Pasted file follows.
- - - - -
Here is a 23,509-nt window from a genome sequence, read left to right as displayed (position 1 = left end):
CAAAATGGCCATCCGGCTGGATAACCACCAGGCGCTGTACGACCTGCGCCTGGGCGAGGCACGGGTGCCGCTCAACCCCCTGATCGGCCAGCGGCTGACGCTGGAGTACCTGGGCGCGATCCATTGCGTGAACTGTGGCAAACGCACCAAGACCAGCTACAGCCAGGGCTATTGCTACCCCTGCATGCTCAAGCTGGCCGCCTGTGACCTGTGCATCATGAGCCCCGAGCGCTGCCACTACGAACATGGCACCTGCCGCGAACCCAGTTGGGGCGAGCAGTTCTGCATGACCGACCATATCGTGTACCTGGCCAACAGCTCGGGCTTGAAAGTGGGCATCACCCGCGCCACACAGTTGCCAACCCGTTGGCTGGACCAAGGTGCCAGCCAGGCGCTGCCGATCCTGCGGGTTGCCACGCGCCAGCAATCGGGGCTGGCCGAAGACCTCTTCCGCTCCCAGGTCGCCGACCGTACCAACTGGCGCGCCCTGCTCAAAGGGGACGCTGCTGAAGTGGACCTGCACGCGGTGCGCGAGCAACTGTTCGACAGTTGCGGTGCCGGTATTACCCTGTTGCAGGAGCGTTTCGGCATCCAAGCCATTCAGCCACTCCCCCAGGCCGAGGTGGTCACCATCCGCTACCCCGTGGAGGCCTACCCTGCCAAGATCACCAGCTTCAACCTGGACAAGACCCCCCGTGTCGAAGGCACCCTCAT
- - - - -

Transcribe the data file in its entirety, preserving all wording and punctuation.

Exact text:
Here is a 23,509-nt window from a genome sequence, read left to right as displayed (position 1 = left end):
CAAAATGGCCATCCGGCTGGATAACCACCAGGCGCTGTACGACCTGCGCCTGGGCGAGGCACGGGTGCCGCTCAACCCCCTGATCGGCCAGCGGCTGACGCTGGAGTACCTGGGCGCGATCCATTGCGTGAACTGTGGCAAACGCACCAAGACCAGCTACAGCCAGGGCTATTGCTACCCCTGCATGCTCAAGCTGGCCGCCTGTGACCTGTGCATCATGAGCCCCGAGCGCTGCCACTACGAACATGGCACCTGCCGCGAACCCAGTTGGGGCGAGCAGTTCTGCATGACCGACCATATCGTGTACCTGGCCAACAGCTCGGGCTTGAAAGTGGGCATCACCCGCGCCACACAGTTGCCAACCCGTTGGCTGGACCAAGGTGCCAGCCAGGCGCTGCCGATCCTGCGGGTTGCCACGCGCCAGCAATCGGGGCTGGCCGAAGACCTCTTCCGCTCCCAGGTCGCCGACCGTACCAACTGGCGCGCCCTGCTCAAAGGGGACGCTGCTGAAGTGGACCTGCACGCGGTGCGCGAGCAACTGTTCGACAGTTGCGGTGCCGGTATTACCCTGTTGCAGGAGCGTTTCGGCATCCAAGCCATTCAGCCACTCCCCCAGGCCGAGGTGGTCACCATCCGCTACCCCGTGGAGGCCTACCCTGCCAAGATCACCAGCTTCAACCTGGACAAGACCCCCCGTGTCGAAGGCACCCTCAT